European Central Bank executive board member Benoît Cœuré launched an extraordinary attack on Bitcoin Thursday, calling it “the evil spawn of the financial crisis”. Speaking at the Economics of Payments IX conference, hosted by the Bank for International Settlements (BIS) in Basel, Switzerland, Cœuré stated that Bitcoin was an “extremely clever idea” but that “Sadly, not every clever idea is a good idea.”
Despite his sentiment towards Bitcoin, Cœuré, who chairs a committee at the BIS nicknamed the “bank for central banks”, went to great lengths in his speech to explain how central banks can leverage cryptocurrency in their own payment flows. He repeated the mantra often heard by those with a passing knowledge of blockchain and cryptocurrency, which is “Bitcoin bad, blockchain good”.
Towing the Party Line
Cœuré is not the only member of the BIS who has an issue with Bitcoin. General Manager Agustin Carstens went on record in February to describe Bitcoin as “a combination of a bubble, a Ponzi scheme, and an environmental disaster”. With two high profile members of the same central bank both being highly critical of a system that is designed to undermine them, their statements come across as being somewhat agenda-driven, especially given the lack of factual evidence.
Cœuré neglected to cite other evils spawned around that time, such as the robo-signers used by mortgage lenders that enforced thousands of fraudulent home foreclosures. Or, he could have mentioned the $700 billion bailout of failing banks that, in the words of one article, succeeded in only “committing American taxpayers to permanent, blind support of an ungovernable, unregulatable, hyperconcentrated new financial system that exacerbates the greed and inequality that caused the crash, and forces Wall Street banks like Goldman Sachs and Citigroup to increase risk rather than reduce it.”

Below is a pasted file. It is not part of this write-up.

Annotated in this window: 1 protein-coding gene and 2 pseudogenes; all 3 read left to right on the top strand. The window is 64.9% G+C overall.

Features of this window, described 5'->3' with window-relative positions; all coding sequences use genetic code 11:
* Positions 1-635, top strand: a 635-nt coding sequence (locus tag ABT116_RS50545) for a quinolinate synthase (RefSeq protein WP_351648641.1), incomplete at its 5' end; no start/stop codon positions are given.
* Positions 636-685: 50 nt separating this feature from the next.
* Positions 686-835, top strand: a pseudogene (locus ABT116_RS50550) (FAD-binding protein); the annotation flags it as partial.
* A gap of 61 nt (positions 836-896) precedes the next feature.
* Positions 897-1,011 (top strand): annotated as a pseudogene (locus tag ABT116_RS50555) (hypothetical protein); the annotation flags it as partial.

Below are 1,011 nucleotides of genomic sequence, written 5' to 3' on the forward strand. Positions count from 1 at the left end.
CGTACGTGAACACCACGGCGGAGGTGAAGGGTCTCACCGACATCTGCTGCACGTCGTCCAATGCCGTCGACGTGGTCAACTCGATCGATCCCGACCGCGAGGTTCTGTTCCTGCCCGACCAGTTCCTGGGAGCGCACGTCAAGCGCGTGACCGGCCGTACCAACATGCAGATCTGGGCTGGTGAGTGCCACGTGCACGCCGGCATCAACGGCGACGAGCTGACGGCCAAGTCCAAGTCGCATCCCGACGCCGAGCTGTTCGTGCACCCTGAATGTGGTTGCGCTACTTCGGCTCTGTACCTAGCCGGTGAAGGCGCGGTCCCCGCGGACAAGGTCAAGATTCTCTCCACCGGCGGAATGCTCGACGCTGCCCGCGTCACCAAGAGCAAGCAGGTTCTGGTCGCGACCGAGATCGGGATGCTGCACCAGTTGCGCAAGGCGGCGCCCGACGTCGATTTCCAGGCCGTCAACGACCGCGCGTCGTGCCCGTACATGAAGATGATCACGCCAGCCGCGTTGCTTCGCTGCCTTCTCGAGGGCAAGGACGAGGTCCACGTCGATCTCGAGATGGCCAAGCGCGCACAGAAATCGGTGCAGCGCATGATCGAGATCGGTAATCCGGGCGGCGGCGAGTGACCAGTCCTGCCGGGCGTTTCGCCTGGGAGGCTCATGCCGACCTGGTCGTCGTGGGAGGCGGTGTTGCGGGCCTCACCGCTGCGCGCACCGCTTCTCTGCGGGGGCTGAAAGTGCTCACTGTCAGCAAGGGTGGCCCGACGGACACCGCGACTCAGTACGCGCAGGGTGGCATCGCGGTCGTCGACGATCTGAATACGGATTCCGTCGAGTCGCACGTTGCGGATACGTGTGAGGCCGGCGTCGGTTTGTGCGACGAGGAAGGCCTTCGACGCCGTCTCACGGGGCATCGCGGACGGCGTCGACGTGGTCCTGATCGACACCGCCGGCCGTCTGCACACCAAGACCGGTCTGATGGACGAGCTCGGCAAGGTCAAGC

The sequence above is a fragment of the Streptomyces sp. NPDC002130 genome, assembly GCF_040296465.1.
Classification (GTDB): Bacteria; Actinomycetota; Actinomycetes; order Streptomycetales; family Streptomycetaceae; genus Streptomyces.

Fear and Loathing of Bitcoin
Of course, big banks and their senior staff disliking Bitcoin is nothing new, and indeed it would be almost strange if they did come out and praise it, but rarely are words such as “evil” used to describe the cryptocurrency. Indeed, it could be argued that those who attack Bitcoin the strongest are those who are most fearful of it, or it could simply be that they don’t understand it. Given that Carstens trotted out the well-worn “Ponzi” line, which ten minutes’ research would show is simply untrue, it may well turn out that the latter is more likely.
Even if the likes of Carstens and Cœuré did see the error of their ways however, you can be sure that these central bankers wouldn’t change their stripes – at least in public anyway.